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The American Issue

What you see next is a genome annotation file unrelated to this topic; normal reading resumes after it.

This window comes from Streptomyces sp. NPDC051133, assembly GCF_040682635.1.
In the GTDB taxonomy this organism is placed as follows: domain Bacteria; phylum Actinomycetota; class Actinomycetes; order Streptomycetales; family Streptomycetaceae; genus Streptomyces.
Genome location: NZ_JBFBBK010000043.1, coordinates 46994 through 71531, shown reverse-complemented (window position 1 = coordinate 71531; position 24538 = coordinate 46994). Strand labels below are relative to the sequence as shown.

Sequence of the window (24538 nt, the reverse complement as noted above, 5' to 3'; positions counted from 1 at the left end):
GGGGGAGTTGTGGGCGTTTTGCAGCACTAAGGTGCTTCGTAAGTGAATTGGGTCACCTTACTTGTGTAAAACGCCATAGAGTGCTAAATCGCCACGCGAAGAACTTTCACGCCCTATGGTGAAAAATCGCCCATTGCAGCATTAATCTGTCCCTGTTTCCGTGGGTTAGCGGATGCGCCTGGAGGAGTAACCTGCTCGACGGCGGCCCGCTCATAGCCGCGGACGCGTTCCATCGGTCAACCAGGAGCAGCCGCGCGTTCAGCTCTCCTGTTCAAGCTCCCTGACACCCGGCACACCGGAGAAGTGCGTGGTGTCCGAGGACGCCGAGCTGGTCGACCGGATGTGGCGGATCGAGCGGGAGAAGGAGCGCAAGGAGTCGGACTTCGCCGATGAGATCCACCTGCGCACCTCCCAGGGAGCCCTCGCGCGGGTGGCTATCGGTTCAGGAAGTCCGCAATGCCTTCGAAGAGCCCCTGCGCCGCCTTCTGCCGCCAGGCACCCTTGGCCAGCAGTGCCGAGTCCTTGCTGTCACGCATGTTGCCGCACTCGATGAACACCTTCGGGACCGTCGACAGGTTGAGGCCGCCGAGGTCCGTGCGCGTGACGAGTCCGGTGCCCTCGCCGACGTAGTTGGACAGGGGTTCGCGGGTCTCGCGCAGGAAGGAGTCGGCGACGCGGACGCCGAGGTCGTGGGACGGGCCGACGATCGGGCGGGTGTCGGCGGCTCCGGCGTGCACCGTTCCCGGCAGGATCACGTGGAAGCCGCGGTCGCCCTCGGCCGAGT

Illinois Edition Published Every Other Friday by the American Issue Publishing Co., for THE ANTI-SALOON LEAGUE OF ILLINOIS 1200 Security Building, Chicago ERNEST H. CHEKRINGTON. Editor O. G. CHR1STGAU. Illinois Editor PUBLICATION OFFICE, WESTERVILLE, OHIO Illinois Office. 1200 Security Building. Chicago PRICK. $1.00 PKK YEAR Make subscription** payable to the Anti Saloon League **f Illinois, 1200 Security Bldg., Chicago, Ibinc **. Entered as second class .natter at the postoffice at Westerville, Ohio, under the Act of March 2, 1879. Notice to Postmasters All l-.irni tt* *t *« e» to; ..hang' a’lies- o’ di •> "I'ta.i.r « and ad undelix erablr paprt- pertaining to the Itlinoi* Edit ion of Tin Atnn <n Issue should be addressed to the Illinois Edito*. 1200 Security Building, Chicago, lll ttois. AN il -SALOON LEAGUE *-/r ILLINOIS Headquarters, 1200 Security Building, Chicago STATE OFFICERS— President. W. W. Bennett, Rockford: Via President. Will B. Otvell, Uartinvillr; John I*. Lennon, Bloomington; Alfred 1 I app*. .1 ■< k - nvil t• ii - (.aleenei, Uairollton; Secretary, John K. Golden, Decatur; I rcasuitr, I hoina. ... Lolger, t hictgo. HEADQUARTERS COMMITTEE- Charles IL Coleman. Chairman, Chicago; M. P. Boynton, Secretary, Chicago; John K. Golden, Decatur; Jud**on D. M«-txgei. Moline: bin H llauberg, Rock Gland; \ J. Siiogin, Lexington; George II Wilson, Quincy; Bishop Thomas Nicholson, Chicago; I'hos. J. Bolgcr. Chicago; \N . \V Ucnnctt. STATE SUPERINTENDENT F. Scott * life Bride, Chicago. ASSISTANT TO IIII STATE SUPERINTENDENT Alice Odell DISTRICT SUPERINTENDENTS Northern. Grmge Me■CIinni>. <hicag»; Chicago. L J. Da\'S, Chicago; Eastern. N K. Join -on. Spungheld; Western, G. \\ Janie,*., Galesburg; Central, George II. Yule. Springfield, Alton-E.vt St. Louis, James 11. Datiskin, Springfield; Southern. Leo Howard, Mt. Vernon. DI P\R 1MF.N I SCPLR1N l h\DI N G • Headquarter. Chicago) _l.ite.atur*- .m*l Pub licity, i). 11. Chnstgau ; Legal and Law- I i furccinent, Jos. II. t oilier; Womans Department, M s. M. Mathc.v ANTI SALOON LEAGUE OF AMERICA NATIONAL OFFICERS President. Bishop Luther B. Wifaon. 150 Fifth Ave.. Ncxv ' York City; Crucial Superintendent, P A Baker. D.D., Westerville, Ohio, \--niatc <«encial Superintendent, Howard 11. Russell, D.D., Westerville, Ohio; Treasurer, Foster Copeland, Esq., Columbus, Ohio, __ The County Representation Plan I Ih' editorial on eount\ representation reprinted in this number i from the Moline Daily Dispatch should be carefully studied by every reader of the Issue. Good government in Illinois in future years depends largely upon the principle of representation adopted in the new Constitution. Every voter should be familiar with the reasons, for limiting Chicago in both Houses of the Legislature. I hese rea sons are clearly and comprehensively given in the editorial men-; tinned above. Whom Do i hey Think They Are Spiting? Many drinkers think they are beating the game somehow when; they till themselves with alcoholic poison. ! hey seem to think that they are spiting the Anti-Saloon League or putting something over oil the drys when they succeed in securing outlawed beverages ‘ Such persons are only fooling and hurting themselves. The losers in the liquor game are the drinkers. Prohibition is the law of the land primarily because science and experience have demonstrated conclusively that alcohol is dangerous and injurious to the human svstem. Drinkers may escape tlu penalty provided under the con stitutional law of their government but they can not escape the penalty exacted by nature from those who violate her laws. The Chicago Post on False Rumors The Chicago livening Post Tunis fault with the editorial in the last number of the Issue in which readers were warned against false rumors to the effect that certain classes of violators or violations will he overlooked bv the authorities. I lie Post claims that its re port relative to locker clubs was based on statements by the district attornev. Hut the point involved in the discussion is simply this: Prohibition is the law. and any rumors to the effect that the law will not lie enforced are groundless. There max he temporary or local immunity hut no official lias it within his power to declare that the law need not he obeyed in anx place or by any person. Tracing such rumors to some official or some department does not make them any the less false. Duty of Local Officials There is widespread impression that it is the duty ut federal officials onlv to enforce Prohibition. This is not true. The laws of Illinois provide that "All officers of any city or \il lage, whether e1 voted or appointed, shall, before entering upon the duties of their respective offices, take and subscribe the following oath or affirmation : “'1 do solemnly swear (or affirm, as the case may be),'that 1 will support the Constitution of the United States, and the Constitu tion of the state of Illinois, and that 1 will laithfully discharge the duties of the office of.according to the best of my ability. Chap. 24. Sec. 75. Hurd’s K. S.. CU'C Section 42 of the Illinois Prohibition Act reads as Pillows: “It shall be the duty of all municipal, county, and state officials to co-operate in the enforcement of this act. "If am sheriff, deputy sheriff, chief of police, marshal, police man. constable or other peace officer shall have knowledge, informa tion or suspicion of am violation of any provision of this act, he shall diligentlv investigate and secure evidence of the same and shall, before the proper officer, make and sign complaint against the offending person, anything in the ordinance or by-laws of any mu nicipality to the contrary notwithstanding." New York Proves Prohibition Popularity As pointed out in a news article on Page 1, the central theme of wet propaganda at the present time is the assertion that Pro hibition is not popular in the United States. Much af this wet propaganda emanates from New 't ork (. ity. New N urk is trying to prove to the rest of the country that people in the rest of the country don’t like the dry law. Therefore it is rather embarras sing when New York can not even convict Prohibition of public un popularity within her own borders. On the Fourth of July the long and loudly advertised personal liberty parade turned out to be a supreme lizzie. In the recent New York ( ity Republican primaries for tnavor Judge R. I.. Haskell ran on a wet platform cleverly de signed to appeal to all kinds of wets, mild as well as fanatic. Ac cording to the New York Evening Fust Haskell "received only one vote in every six cast in the primaries, and two-thirds of his votes came from Brooklyn and represented local pride and not wet senti ment.” The most recent event indicating that Prohibition is popular even in New York was the action of the state Democratic conven tion in New York City on September 2(>. The drys, according to a press dispatch, exhibited such strength that the wet element did not dare to face a test vote on the proposal to include a plank in the platform demanding modification of the \ olstead Act. The big trouble with wet claims relative to the unpopularity of HANKERING TO GET IN Lean years have reduced the girth of this animal hut not his appetite. He is ready to fatten at the expense of society. the Kightcenth Amendment and it' enforcement is that thev are not justified hv the results whenever a real test is made. The Chicago Police Force I lie most disturbing thing about the criticism of Prohibition by Cliict Fitztnorris of Chicago is the wide publicity it has been given. It is reported that the international anti-Prohibition organization recently organized in Switzerland was greatly elated over the report of the chief's statement. Newspapers all over this country published the duel's remarks as news and editors all over the country are com menting on what the chief said. A great many people here and abroad, some with joy and some with sorrow, will conclude on the strength of the chief’s statement that Prohibition in Chicago is a failure and that it can not he enforced. Such conclusions are not justified by the actual facts, hi common with practically all cur rent critics of Prohibition the Chicago police chief failed to give specific data as a basis for his assertions. The annual report of the police department just published gives the following tabulation of arrests for disorderly conduct during the last four years: 1917, 55.942; 1918. 45.414; 1919, 55.6G8; 1920. 52,859. Commenting on the annual police report the Chicago Tribune on October 4 said, “Aided by Prohibition, the 5,152 policemen on the force in 1920 made fewer arrests than the 4,706 policemen did in 1618. In 1920 arrests numbered 94.455; in 1918, 110,819. The annual report also shows that murders were fewer, being 116, as against 154 the year before. Current reports made from time to time hv the police department indicate a decrease in most crimes although nearly everyhwere in the world crime has just about doubled. That Prohibition can not be enforced in Chicago is also an un warranted conclusion. Che Washington, 1). C., Herald, comment ing mi the Chicago situation says, "A 100 per cent loyal police force, from top down, can stop the illegal sale of liquor or gambling, or the social evil or can reduce them to such a minimum that they will be practically non-existent.” Col. John V. Clinnin, assistant district attorney, commenting on the chief’s statement declared that when the police make up their minds to suppress the liquor traffic it will he suppressed. It is also pointed out by State Superintendent McBride that if both state and local officials do their duty the law can be enforced. The trouble in Chicago is that neither the federal officials nor the police are doing as much as they should to stop the liquor traffic There is some merit in the chief's complaint that the federal officials are permitting Chicago to he flooded with illicit whisky. There is also justification for the criticism that the police are failing to use their enforcement powers under the state law. The solution of the Chicago problem is very simple. Let the federal officials give more effective service in the way of stopping the importation and pre venting the release of whisky, by withholding permits. Their broad jurisdiction and control of permits puts this within their power. Then let the police proceed against violators by securing injunctions against liquor selling places. The state law gives them ample power. The constant supervision the police exercise over their ter ritorv makes it easy for them to know w here the law is being vio lated. The federal government can and should prevent wholesale selling to dealers. The Chicago police can and should prevent the operation of places in which liquor is retailed to consumers. It federal and city officials will simply each do their part Prohibition will he enforced in Chicago. It i> stated tint the largest consignment of bonded whisky ever taken i:i the northwest was seized by federal Prohibition agents when they con fiscated eleven barrels of it in a furniture car at Minneapolis in the railroad yard- there, (if course this will be another evidence to the wets that Pro hibition does not prohibit. Hut before the days of Prohibition it would not have been difficult probably to have found eleven train loads of booze in any one of our big cities waiting to be unloaded. Notwithstanding the fact that tlie always illegal booze dispensers, illegal even when they dispensed booze under so-called license restrictions, are still willing to take chances, yet the amount of mp-or with which they are able to get by is infinitely small com pared with the old days of licensed saloons. The ratio is eleven barrels now compared to eleven train loads before—Sterling Gazette. HAVE WE FORGOTTEN? 1> there conviction in the old argument now taken up by the respectable evaders of Prohibition, that since Prohibition does not prohibit, we must sooner or later go back, at least to the extent of legalizing the sale of beer and wine? Self-respecting Americans who have been of the opinion that this modi fication is ultimately probable, or possible, will lose all enthusiasm for it upon a visit across the border to the neighboring province of Quebec? Liking a bottle of wine or beer with a good dinner themselves, and able to take it without going to an extreme even approaching intoxication, they have for gotten the effect of these same beverages upon those who are less continent. A few minutes’ walk in the streets of Montreal on a Saturday night brings it all back to the memory. Whisky and the other stronger liquors are as difficult to obtain in Quebec as in the United States; it'is only the so-called "light" wines and beer that is sold over the bars and in the hotels. Vet the pedestrian in Montreal is obliged to thread his way through a constant suc eessiiu’. of reeling men. It is no salve to his feelings or his national pride upon such an occasion to observe that many of the inebriates arc fellow countrymen. rite experience is illuminating. It reveals, as nothing else can, that it is one thing to enjoy an occasional bottle of wine in one’s own home or at a good hotel, and quite another for one’s wife or mother to be obliged to share a sidewalk with scores of drunken men. Prohibition is being questioned not because it is a failure, but because it i- as nearly a success. It is so much a succes that we have ffirgotten the disagreeable part of the old order. With sobriety the rule, it is not easy to recall what our cities were like when drunks were no oddity in the streets. There are tin sc who still get drunk, blit one does not have to rub shoulders with them upon every venture through the business section of a city. Decatur Herald. V ■. . - • WHY COUNTY REPRESENTATION I K<litoria! front the Moline Dispatch) Fortner Governor Joseph \V. l ifer tells us that "One of the most im portant questions, if not the most important before the constitutional con tention is that of legislative apportionment.” \ 11 down-state is demanding that when this apportionment is made there be limitation of the representation of Chicago and Cook county. The basis I of representation must no longer be population. Under that rule Chicagr and Cook county arc already very near to dominance over state legislation j This can not lie tolerated. Big-city restriction is the rule in other states, and , it must be made the rule in Illinois. t ook county must be limited in each of the two House- of the Legisla ture; otherwise it would handicap the remainder of the state. Members of the House dominated by Cook county could hold up legislation demanded by down-state by enforcing a system of "trading” by which legislation could not pass the two Houses except in exchange ior bad or doubtful bills. "Trad ing” is bad enough in the Legislature now. but it docs not represent sectional or district lines. County representation, instead of the present district plan, is the one best and simplest system yet suggested. It has among others one excellent j advantage which especially commends it. Under county representation there 1 could be no gerrymandering of the state. Counties could not be strung to gether to mass the majorities of one political party in order to reduce the number of districts that that party would hr able to carry. Gerrymandering is an evil long practiced in many of our states, and to make it impossible in Illinois would be worth while. The one objection that has thus far been urged against county represen tation is that it is “unfair” because of inequality of size and population of the counties. Such an objection would stand against any plan that can possibly he suggested. Districts might be laid out with equal population, but it would be without regard to county lines. There would be counties and parts of counties in the same senatorial or representative district. The disadvantages of such a plan are obvious. The present district plan, with two or more counties in a district, is surely more “unfair” as well as more complex than county representation. To consider the unit of apportionment purely from the standpoint of the number of people in a county is a narrow and short-sighted policy, strength ening the possible demand from Chicago that representation he according to population alone, instead of weakening it. in population Hardin county i> the smallest county in the state. It has only about one-ninth of the population of Hock Island county, and yet, ac cording to reports published by the Legislative Voters’ League, it sends one of the best legislators in the state to the General Assembly. The county has something of the relationship to the state that the state has to the nation, or as the township to the county. There is not exactly the same relationship, it is true, hut in most practical ways the similarity is strong. The county is the taxation unit, and is the social unit as well. The County Representation League, which is doing a good work toward bringing about this plan of representation, summarizes the advantages of the county > as against the "district” in this most illuminating way: The county is usually a social and political unit. It is the scat of the local government. It i- the seat of most of the political power and activities with which the residents of the county arc familiar. Most people know very few people outside the boundaries of their own county, the neighboring county is practically as far away as the neighboring state and there is very little intercourse between them. The county fairs, farmers’ institutes, teachers’ institutes, county conventions, all tend to develop county-wide acquaintances and county-wide community interest. Anyone sent to the Legislature from a county would more than likely have a personality known to nearly everybody in the county. This is not true in a great city. Very few in the city know who their representatives arc, or even in what district they live, and there is practically no district community interest in the city as in the country. Therefore it is easier to mass intelligent public sentiment for the support of a good representative, or the elimination of a bad representative, in the country than in the city. For all these reasons the framers of many state constitutions have come to the conclusion that it would he harmful to break down county lines in forming legislative districts, as proposed by- the minority. The debates of the Pennsylvania constitutional convention of 1872. in which the present constitution of Pennsylvania was formed, show that Pennsylvania did not originally have county representa tion. One of the arguments which with others influenced that con stitutional convention to adopt the county unit was that it would prevent the evil of gerrymandering districts, under which the state was suffering. A little reflection will show that it would be impos sible to gerrymander districts under the county unit plan. There are eight counties in Illinois with less than ten thousand population, and there are five such counties in Pennsylvania. There are numerous small counties in other states having county represen tation. Jackson county, Iowa, with less than ten thousand popula- * tion, has the same representation in the Legislature, as Polk county, with nearly four times tiic population, and Morgan county, Ohio, or Cameron county, Pennsylvania, each with a few thousand popula tion, have just the same representation as the larger counties. Rep resentation in all these, 'rue to historic principles, is based upon the community, and not population alone. This is not a new question, it lias agitated other constitutional conven tions and with few exceptions the great states have adopted the county as the unit. As the County Representation League further says: It will be found there was an almost exact parallel in both the New York and Pennsylvania conventions with our own Illinois con vention over this question. Some of the New York delegates, like some of those in Illinois, made the same inflammatory declarations, some threatened to bolt the convention, some threatened to fight ratification. It was freely predicted that this "unjust and discrim inatory measure” would defeat the constitution because “New York _City would vote solidly against it.” It was pointed out that some ! of the Greater New York districts had more than five time the pop ulation of some of the up-statc districts, and the prediction was freely made that “New York would stand for no such injustice as that.” It was even predicted that a new state would be set up. However, all of the predictions of calamity failed, the question of limiting New York City was submitted separately from the rest of the constitution, and New York City itself, by majority vote, sus tained the limitation of itself in both branches of the Legislature. \Yc believe the evidence will justify the statement that the pres ent furore for representation on the basis of population alone is founded upon a demagogical appeal to what is supposed to be pop ular. Neither the New York, nor Pennsylvania, nor other state con- * stitutional conventions, surrendered to that appeal. There is no ar gument for it that can not with equal force be advanced for most of the socialist program. Under somewhat similar circumstances James Madison wrote to Governor Randolph of Virginia on April 8 178/: “I am also of your opinion that in framing a system (the present federal Constitution) no material sacrifices ought to he made to local or temporary preju dices.” Washington expressed the same sentiments. The county unit is most likely to produce a high-class Legislature, and that is the main thing. The practical result is superior to any selfish desire on the part of one community or another to have its pound of flesh in repre sentation. That consideration will weigh the heaviest with most sensible I men and women. It seems to have done so in other states. As other states have advanced in population and diversified interests they have adopted county representa tion and have limited their populous communities. At first, when states were new, many cmflhties were laid out in advance of population for surveying purposes, and county representation could not be adopted. This is true of states like Texas, Montana, Idaho and other western states. There was no sharp diversity of interests when our present state constitution was written in 1869. Then Chicago had only two state Senators and seven members of the House oi Representatives. At the present time Illinois seems to be about the last of the great states of her class which have not adopted county rep resentation. New York, Pennsylvania, Ohio, and Iowa all have adopted it. It is fair and wise to give each county, no matter how small, at least one member of the House of Representatives, and the Dispatch hopes that our two members of the constitutional convention will use every effort to write this provision into the new Constitution. Such a provision may be depended ' cm to increase its chances for adoption.